What is the nature of law? Does our obligation to obey the law extend to unjust laws? From what source do lawmakers derive legitimate authority? What principles should guide us in the design of political institutions? These essays by prominent contemporary philosophers explore how these questions were addressed by ancient political thinkers. Classical theories of human nature and their implications for political theory are examined, as is the meaning of freedom and coercion in Plato's thought and his idea that philosophers (...) should be political rulers. Other essays ask what we can learn from ancient thinkers like Aristotle about the principles of constitutional design or the limits of political obligation. (shrink)
S. Sara Monoson challenges “the canonical view of Plato as a virulent antidemocrat”. More precisely, she undertakes “to render problematic the standard view that Plato’s texts are unequivocally hostile to democracy”. “Although Plato’s dialogues are unquestionably and radically critical of elements of Athenian democracy, it is not accurate to claim further that they attack democracy unrelentingly”. Rather, “Plato’s dialogues contain explicit, albeit qualified, expressions of acceptance of the wide dispersal of political power characteristic of democracy, enlist certain celebrated Athenian democratic (...) principles in the design of his critique of democratic politics, and depict the practice of philosophy as indebted to Athenian democratic culture”. On this basis Monoson denies that Plato “is unambiguously opposed to democratic culture.” On the contrary “the ethos and culture of democratic Athens subtly informs his presentation of the work of philosophy”. (shrink)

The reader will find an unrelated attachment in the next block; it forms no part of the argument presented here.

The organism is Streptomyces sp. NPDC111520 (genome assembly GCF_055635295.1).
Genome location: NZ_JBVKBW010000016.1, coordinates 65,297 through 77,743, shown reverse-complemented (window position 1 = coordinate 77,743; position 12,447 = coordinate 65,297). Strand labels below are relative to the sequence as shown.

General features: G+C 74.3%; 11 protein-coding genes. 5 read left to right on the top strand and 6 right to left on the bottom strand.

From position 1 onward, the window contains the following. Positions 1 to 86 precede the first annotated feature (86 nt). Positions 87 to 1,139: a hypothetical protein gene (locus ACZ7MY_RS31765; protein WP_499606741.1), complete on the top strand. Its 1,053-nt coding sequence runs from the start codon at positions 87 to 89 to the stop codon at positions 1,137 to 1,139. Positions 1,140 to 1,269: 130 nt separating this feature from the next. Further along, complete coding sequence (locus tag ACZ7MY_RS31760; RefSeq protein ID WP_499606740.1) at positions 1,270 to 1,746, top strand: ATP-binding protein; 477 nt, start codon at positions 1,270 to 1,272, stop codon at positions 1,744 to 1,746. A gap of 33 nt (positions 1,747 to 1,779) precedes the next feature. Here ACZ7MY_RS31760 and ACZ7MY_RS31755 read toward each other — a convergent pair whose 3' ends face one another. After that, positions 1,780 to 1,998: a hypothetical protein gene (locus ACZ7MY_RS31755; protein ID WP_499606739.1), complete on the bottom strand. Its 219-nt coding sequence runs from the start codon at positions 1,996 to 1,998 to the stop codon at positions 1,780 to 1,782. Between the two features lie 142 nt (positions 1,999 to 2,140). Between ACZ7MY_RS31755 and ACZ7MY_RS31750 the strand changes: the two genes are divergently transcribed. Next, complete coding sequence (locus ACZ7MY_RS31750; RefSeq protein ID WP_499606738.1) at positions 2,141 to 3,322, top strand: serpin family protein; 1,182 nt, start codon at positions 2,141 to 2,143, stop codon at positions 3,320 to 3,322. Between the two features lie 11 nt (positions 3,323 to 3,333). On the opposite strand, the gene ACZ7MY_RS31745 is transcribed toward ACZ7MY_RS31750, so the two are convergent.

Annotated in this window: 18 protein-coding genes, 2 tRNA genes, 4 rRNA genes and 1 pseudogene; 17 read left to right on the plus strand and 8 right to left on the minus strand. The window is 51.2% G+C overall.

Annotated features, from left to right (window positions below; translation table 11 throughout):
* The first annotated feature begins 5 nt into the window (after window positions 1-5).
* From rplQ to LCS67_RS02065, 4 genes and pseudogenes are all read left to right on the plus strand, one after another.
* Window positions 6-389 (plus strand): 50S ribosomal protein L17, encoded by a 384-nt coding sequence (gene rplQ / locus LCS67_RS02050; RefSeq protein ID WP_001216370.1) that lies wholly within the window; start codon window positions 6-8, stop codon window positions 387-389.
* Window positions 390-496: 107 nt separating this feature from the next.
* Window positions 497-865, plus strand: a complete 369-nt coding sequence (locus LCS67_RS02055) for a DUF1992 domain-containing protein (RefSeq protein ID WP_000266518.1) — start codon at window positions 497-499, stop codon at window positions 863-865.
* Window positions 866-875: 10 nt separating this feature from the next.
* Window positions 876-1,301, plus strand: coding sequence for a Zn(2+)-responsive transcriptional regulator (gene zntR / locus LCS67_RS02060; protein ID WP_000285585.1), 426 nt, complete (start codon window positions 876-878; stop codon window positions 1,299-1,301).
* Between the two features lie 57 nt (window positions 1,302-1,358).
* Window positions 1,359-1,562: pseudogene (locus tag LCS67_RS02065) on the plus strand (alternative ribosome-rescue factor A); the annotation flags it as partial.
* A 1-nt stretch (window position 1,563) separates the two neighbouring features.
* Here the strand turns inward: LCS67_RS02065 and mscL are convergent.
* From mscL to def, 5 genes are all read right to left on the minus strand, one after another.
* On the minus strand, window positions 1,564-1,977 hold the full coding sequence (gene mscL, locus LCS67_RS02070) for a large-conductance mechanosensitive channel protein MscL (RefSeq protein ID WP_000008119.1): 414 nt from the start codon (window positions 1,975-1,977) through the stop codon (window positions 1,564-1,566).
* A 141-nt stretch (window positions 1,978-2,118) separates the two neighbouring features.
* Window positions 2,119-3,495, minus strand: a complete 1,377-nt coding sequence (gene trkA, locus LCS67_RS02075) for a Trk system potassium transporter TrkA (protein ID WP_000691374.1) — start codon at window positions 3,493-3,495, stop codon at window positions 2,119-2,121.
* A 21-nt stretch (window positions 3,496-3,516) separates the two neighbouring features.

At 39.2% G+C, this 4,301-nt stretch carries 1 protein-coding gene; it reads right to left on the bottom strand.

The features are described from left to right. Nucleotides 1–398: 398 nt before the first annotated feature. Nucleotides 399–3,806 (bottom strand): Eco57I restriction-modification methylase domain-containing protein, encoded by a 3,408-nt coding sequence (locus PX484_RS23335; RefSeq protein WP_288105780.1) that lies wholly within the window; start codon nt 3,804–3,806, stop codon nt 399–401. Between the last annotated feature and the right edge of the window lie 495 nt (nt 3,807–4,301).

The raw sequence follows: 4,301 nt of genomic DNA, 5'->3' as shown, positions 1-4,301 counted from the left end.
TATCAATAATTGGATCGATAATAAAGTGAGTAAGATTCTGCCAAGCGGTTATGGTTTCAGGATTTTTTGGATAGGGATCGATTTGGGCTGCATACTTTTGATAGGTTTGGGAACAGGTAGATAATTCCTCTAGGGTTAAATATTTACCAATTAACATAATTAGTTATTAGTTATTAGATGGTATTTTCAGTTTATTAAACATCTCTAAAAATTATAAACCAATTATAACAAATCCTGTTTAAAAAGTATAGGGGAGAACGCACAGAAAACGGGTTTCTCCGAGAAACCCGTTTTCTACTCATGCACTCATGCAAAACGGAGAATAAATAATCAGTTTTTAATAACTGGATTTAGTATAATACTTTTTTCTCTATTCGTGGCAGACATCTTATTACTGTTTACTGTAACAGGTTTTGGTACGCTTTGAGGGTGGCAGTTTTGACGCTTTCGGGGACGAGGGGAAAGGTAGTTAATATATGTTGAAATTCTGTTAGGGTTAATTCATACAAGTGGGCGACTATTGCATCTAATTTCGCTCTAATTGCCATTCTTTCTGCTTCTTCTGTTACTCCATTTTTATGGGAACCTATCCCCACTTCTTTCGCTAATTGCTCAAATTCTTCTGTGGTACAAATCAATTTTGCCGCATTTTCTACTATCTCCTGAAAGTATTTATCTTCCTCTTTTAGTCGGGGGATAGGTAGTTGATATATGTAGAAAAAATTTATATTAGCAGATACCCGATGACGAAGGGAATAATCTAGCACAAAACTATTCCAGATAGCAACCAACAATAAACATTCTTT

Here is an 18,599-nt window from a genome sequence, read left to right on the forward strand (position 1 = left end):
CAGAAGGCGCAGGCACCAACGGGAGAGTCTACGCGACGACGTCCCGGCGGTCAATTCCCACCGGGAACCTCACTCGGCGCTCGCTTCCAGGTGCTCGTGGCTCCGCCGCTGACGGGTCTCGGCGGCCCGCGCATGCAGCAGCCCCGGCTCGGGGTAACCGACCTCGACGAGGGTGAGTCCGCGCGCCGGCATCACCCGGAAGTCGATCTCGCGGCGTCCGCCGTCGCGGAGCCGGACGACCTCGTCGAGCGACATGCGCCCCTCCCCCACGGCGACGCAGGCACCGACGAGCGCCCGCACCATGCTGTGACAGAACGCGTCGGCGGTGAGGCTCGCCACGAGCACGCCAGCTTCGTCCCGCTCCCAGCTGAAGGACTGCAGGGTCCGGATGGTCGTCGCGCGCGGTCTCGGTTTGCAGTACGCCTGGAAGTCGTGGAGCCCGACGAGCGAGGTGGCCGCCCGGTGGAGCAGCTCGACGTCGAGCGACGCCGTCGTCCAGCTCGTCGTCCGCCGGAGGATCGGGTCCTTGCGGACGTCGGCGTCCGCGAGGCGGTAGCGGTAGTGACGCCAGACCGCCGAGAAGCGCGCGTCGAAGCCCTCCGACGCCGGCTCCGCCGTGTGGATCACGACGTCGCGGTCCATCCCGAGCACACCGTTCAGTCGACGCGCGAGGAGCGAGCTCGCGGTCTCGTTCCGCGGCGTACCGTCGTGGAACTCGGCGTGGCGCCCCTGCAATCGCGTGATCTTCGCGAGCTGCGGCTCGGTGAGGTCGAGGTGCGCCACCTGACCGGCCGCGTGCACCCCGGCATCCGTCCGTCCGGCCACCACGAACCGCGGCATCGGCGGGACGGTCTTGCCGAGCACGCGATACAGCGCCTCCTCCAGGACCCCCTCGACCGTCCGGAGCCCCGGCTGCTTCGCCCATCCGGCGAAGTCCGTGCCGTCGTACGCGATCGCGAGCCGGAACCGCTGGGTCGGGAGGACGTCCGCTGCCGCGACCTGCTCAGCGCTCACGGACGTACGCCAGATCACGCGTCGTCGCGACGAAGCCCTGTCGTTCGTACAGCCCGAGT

DEBATE CONTINUES OVER WHETHER AN “Aristotelian philosophy of mind” is still credible. Recent commentators wonder whether Aristotle’s view lies somewhere in the constellation of modern theories of mind, or whether he might point to an uncharted theory. Because he viewed his own account as an alternative to both Platonic dualism and Presocratic materialism, moderns seeking a middle way between Cartesian dualism and reductionist physicalism have looked to Aristotle for inspiration. As Jonathan Barnes observes, “Philosophy of mind has for centuries been (...) whirled between a Cartesian Charybdis and a scientific Scylla: Aristotle has the look of an Odysseus.”. (shrink)
PLATO ARGUES THAT ANTICIPATORY PLEASURES MAY BE FALSE. THE STRUCTURE OF HIS ARGUMENT IS CLARIFIED. THE CRUX IS NOT THE INFERENCE FROM 'FALSE BELIEF' TO 'FALSE PICTURE' TO 'FALSE PLEASURE,' BUT THE DOCTRINE THAT THROUGH MENTAL IMAGERY PLEASURE, LIKE BELIEF, MAY TAKE AS OBJECTS UNREALIZED STATES OF AFFAIRS. ASSUMING FALSITY IS A BAD-MAKING CHARACTERISTIC, SOCRATES USES THE THESIS AGAINST HEDONISM. THE INTERPRETATIONS OF GOSLING, KENNY, AND MCLAUGHLIN ARE CRITICIZED.